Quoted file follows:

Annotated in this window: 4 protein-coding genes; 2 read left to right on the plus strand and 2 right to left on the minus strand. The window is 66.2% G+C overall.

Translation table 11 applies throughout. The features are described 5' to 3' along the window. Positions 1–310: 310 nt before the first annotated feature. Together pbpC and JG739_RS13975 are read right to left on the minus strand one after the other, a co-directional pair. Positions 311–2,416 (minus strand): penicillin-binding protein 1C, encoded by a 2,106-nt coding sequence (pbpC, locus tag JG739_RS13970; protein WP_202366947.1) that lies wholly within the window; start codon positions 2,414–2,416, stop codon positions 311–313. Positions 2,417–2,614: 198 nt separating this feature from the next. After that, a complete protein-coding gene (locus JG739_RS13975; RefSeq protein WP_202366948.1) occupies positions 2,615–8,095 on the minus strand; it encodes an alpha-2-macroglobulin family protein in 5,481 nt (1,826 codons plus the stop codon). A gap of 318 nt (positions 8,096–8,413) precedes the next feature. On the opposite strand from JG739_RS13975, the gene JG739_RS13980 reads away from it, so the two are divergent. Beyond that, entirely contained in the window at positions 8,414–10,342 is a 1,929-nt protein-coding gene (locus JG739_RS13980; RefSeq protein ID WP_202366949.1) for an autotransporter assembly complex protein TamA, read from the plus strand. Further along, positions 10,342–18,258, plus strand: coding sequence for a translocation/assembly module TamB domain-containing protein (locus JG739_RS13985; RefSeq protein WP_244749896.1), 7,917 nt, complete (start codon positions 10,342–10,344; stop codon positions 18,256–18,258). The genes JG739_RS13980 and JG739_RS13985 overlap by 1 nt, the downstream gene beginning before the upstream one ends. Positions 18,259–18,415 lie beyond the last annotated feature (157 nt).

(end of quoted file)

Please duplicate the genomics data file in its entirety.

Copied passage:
Annotated in this window: 4 protein-coding genes; 2 read left to right on the plus strand and 2 right to left on the minus strand. The window is 66.2% G+C overall.

Translation table 11 applies throughout. The features are described 5' to 3' along the window. Positions 1–310: 310 nt before the first annotated feature. Together pbpC and JG739_RS13975 are read right to left on the minus strand one after the other, a co-directional pair. Positions 311–2,416 (minus strand): penicillin-binding protein 1C, encoded by a 2,106-nt coding sequence (pbpC, locus tag JG739_RS13970; protein WP_202366947.1) that lies wholly within the window; start codon positions 2,414–2,416, stop codon positions 311–313. Positions 2,417–2,614: 198 nt separating this feature from the next. After that, a complete protein-coding gene (locus JG739_RS13975; RefSeq protein WP_202366948.1) occupies positions 2,615–8,095 on the minus strand; it encodes an alpha-2-macroglobulin family protein in 5,481 nt (1,826 codons plus the stop codon). A gap of 318 nt (positions 8,096–8,413) precedes the next feature. On the opposite strand from JG739_RS13975, the gene JG739_RS13980 reads away from it, so the two are divergent. Beyond that, entirely contained in the window at positions 8,414–10,342 is a 1,929-nt protein-coding gene (locus JG739_RS13980; RefSeq protein ID WP_202366949.1) for an autotransporter assembly complex protein TamA, read from the plus strand. Further along, positions 10,342–18,258, plus strand: coding sequence for a translocation/assembly module TamB domain-containing protein (locus JG739_RS13985; RefSeq protein WP_244749896.1), 7,917 nt, complete (start codon positions 10,342–10,344; stop codon positions 18,256–18,258). The genes JG739_RS13980 and JG739_RS13985 overlap by 1 nt, the downstream gene beginning before the upstream one ends. Positions 18,259–18,415 lie beyond the last annotated feature (157 nt).